12. Fleeb says:

    Superb sermon by Fr Murphy of St Peter’s. His exegesis on today’s Gospel (forgiveness x 77) against the backdrop of Christianity’s fight against evil (and those who have been influenced by the devil…to include Moslems), and what we should do about it. He commented on the irony of the World Trade Center commemoration exclusion of Christianity with the design of the memorial…water cascading over the names of the deceased and emptying into a black void of a drainhole seemed to reflect the utter lack of hope in how we have jettisoned God from the public square. He reminded us that we have been fighting evil since the beginning of time and wrapped all of this up with the exortation to use the most powerful weapon we have…prayer. Specifically, he urged us to pray the Rosary, just as Pope Pius V had asked Christians to do before the Battle of Lepanto and our victory over the Moslems, and our Blessed Mother had asked during WWI.

    I did mention to him after Mass the irony of Christ’s admoniton to forgive our enemies 77 times…flight 77 was the one that struck the Pentagon (the design is also used by satanists).

    How’s that for a message?

  13. Charivari Rob says:

    Excellent preaching (and a lot of it) on forgiveness and other points from our celebrant, who was also leader of our day-long choir year kickoff retreat.

    …and when I had had my fill of 9/11 remembrance programming, I stumbled across a Sunday broadcast of a Friday concert at Trinity Church in NYC. Program led off with Durafle Ubi Caritas, followed by Faure Requiem.

  14. Kerry says:

    Yesterday I saw a miracle, a Prius with a “Pray the Rosary” bumper sticker and a “Pray for Unborn Life” bumper sticker. Prius by Prius.

  15. AnAmericanMother says:

    Holy Spirit, Atlanta had a special Commemorative Mass. There’s a big military and law enforcement presence in our parish, and everyone attended in uniform (at least those of us who could still fit into them). Police color guard, piper, Emerald Society(fire and police) in strong attendance. Surprising number of Naval officers (including a retired flag rank that I didn’t even know was here). We have a number of parishioners who lost brothers and sons who were NYPD or NYFD. Good homily from our pastor on personal forgiveness, along the same lines as geometricus’ homily, with a reminder not to forget our fallen brothers.
    Music was Fauré Requiem. And pipes. Nice conversation with the piper (I used to play in the old Atlanta Pipe Band) and had fun admiring the color guard’s No 4 SMLE rifles, unfortunately converted to .308 somewhere along the line and not working well. Gunsmithing conversation ensued. Reception in parish hall.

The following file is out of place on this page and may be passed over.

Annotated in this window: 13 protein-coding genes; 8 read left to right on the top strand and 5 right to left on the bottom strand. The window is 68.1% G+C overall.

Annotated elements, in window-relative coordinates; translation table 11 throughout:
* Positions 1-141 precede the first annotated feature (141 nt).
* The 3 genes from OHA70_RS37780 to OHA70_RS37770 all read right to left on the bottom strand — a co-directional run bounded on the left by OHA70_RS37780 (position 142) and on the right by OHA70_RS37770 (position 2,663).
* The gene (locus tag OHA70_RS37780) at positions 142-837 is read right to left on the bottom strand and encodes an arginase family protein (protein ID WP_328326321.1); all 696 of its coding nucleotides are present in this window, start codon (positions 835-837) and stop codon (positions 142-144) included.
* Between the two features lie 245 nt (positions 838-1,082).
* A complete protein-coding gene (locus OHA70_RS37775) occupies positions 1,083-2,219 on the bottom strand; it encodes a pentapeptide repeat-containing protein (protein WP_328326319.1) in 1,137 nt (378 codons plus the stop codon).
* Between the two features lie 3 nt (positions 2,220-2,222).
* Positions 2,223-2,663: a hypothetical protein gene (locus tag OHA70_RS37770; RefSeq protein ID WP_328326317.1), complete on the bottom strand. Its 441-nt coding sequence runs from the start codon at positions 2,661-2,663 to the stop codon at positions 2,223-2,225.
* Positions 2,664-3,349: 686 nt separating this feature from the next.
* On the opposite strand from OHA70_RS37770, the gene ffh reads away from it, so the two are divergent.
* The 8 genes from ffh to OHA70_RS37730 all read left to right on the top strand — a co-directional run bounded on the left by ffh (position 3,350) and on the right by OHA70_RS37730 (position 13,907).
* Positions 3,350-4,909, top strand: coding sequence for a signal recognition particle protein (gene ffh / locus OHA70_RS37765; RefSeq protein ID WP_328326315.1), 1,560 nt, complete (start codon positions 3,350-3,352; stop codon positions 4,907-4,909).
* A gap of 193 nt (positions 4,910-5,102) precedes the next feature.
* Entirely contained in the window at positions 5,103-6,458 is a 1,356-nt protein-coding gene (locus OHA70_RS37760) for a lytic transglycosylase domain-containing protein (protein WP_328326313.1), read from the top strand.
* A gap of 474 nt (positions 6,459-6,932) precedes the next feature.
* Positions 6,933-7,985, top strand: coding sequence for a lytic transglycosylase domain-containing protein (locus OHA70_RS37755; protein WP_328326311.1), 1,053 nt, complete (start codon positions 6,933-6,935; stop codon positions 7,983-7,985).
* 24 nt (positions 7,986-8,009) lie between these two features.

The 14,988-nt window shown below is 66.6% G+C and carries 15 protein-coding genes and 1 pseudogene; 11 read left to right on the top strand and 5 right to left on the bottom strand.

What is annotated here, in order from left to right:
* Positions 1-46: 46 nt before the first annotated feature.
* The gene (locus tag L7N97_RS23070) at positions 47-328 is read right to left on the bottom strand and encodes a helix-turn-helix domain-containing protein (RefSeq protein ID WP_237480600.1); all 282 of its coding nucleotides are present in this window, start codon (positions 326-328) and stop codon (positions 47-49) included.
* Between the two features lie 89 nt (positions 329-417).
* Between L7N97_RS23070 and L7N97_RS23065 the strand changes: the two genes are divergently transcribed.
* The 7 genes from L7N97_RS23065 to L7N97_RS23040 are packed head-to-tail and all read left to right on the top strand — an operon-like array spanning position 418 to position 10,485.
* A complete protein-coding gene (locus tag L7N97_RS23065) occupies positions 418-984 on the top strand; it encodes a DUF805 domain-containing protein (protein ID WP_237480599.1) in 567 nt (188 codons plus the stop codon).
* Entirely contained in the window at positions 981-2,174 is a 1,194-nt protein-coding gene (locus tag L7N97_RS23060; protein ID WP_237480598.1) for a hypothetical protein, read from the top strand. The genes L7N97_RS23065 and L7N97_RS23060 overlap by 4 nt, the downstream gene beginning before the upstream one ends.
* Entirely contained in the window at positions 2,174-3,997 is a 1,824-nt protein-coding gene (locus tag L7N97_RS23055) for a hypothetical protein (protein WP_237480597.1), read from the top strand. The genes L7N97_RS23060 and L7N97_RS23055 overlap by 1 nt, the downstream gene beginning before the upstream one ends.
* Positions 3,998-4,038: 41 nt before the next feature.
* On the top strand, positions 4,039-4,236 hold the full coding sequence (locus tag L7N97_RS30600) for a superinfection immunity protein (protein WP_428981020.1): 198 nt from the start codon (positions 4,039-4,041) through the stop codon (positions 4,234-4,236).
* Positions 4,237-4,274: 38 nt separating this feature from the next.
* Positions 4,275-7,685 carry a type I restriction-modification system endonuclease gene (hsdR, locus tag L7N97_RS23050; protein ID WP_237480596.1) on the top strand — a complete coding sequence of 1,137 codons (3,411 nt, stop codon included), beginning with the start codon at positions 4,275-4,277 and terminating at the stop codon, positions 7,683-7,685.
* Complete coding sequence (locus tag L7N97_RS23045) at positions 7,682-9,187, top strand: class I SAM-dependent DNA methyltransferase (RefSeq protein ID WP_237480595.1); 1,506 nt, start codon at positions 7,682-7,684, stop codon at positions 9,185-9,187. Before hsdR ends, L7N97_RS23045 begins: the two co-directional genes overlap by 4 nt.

16. ejcmartin says:

    I took part in a local 5km penitential pilgrimage on Saturday. I decided to add another 20-25km through hilly terrain. A little over a year ago I had open heart surgery to put in a mechanical valve to fix a congenital heart defect. Prior to surgery I could barely make it up a small incline without my lungs burning. I am blessed and I am grateful.

  17. KAS says:

    The homily where I attended Mass this sunday was on forgiveness. It was very good and I found myself making an act of will to forgive someone who had forgiven me and was struck with the importance, for me at least, of praying for God to help me FEEL the forgiveness I am choosing to give and asking him to make the forgiveness happen since sometimes it seems like the best I can do is to choose to forgive and to want to forgive but going that next step where you feel it, where you let go of the residue of hurt, that is harder, and thanks to the way the homily hit me, I was inspired to ask for help with that.

    Healthy pregnancy continues. We will find out if we are having a girl or boy in another month or so.

    Oh, and I also met Fr. Z at CatholiCon and enjoyed hearing him speak. He is a really good speaker. :)

  18. transparent2one says:

    My parish had a votive mass for the forgivness of sin. The visiting priest, from England but a priest in France gave the homily. He has been with us for two months and he is great. I learned the difference between vengeance and justice. It is a diabolical sin to wish for the eternal damnation of anyone, even the 9/11 terrorist. We must pray for their salvation as well but also remember that justice will be served even after death (purgatory). Our prayers for them and others today can be applied to the past. He told of Padre Pio prayed daily for his grandfather and one guy asked “Father, you told me your grandfather was in heaven so why do you still pray for him?” And Padre Pio replied that the reason his grandfather is in heaven is because of the prayers he offers today.

  19. Frank H says:

    A fine sermon by our recently ordained associate pastor (who celebrates both the OF and EF!)